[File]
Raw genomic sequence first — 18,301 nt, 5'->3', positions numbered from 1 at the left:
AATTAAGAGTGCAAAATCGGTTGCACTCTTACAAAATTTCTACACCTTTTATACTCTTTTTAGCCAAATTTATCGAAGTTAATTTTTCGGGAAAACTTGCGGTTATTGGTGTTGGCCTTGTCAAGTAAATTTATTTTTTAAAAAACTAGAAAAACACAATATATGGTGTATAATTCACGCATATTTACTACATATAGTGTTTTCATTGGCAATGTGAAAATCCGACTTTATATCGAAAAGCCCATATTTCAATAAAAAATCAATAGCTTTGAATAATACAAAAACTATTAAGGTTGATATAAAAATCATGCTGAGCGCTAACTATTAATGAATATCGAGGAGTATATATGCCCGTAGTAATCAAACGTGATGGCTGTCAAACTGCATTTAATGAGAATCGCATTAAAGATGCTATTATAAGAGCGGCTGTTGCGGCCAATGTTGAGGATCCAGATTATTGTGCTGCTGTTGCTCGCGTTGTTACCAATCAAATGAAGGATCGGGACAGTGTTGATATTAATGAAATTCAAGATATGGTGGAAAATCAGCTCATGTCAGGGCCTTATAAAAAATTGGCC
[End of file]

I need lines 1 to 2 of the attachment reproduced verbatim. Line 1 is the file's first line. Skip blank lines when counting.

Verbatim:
Raw genomic sequence first — 18,301 nt, 5'->3', positions numbered from 1 at the left:
AATTAAGAGTGCAAAATCGGTTGCACTCTTACAAAATTTCTACACCTTTTATACTCTTTTTAGCCAAATTTATCGAAGTTAATTTTTCGGGAAAACTTGCGGTTATTGGTGTTGGCCTTGTCAAGTAAATTTATTTTTTAAAAAACTAGAAAAACACAATATATGGTGTATAATTCACGCATATTTACTACATATAGTGTTTTCATTGGCAATGTGAAAATCCGACTTTATATCGAAAAGCCCATATTTCAATAAAAAATCAATAGCTTTGAATAATACAAAAACTATTAAGGTTGATATAAAAATCATGCTGAGCGCTAACTATTAATGAATATCGAGGAGTATATATGCCCGTAGTAATCAAACGTGATGGCTGTCAAACTGCATTTAATGAGAATCGCATTAAAGATGCTATTATAAGAGCGGCTGTTGCGGCCAATGTTGAGGATCCAGATTATTGTGCTGCTGTTGCTCGCGTTGTTACCAATCAAATGAAGGATCGGGACAGTGTTGATATTAATGAAATTCAAGATATGGTGGAAAATCAGCTCATGTCAGGGCCTTATAAAAAATTGGCC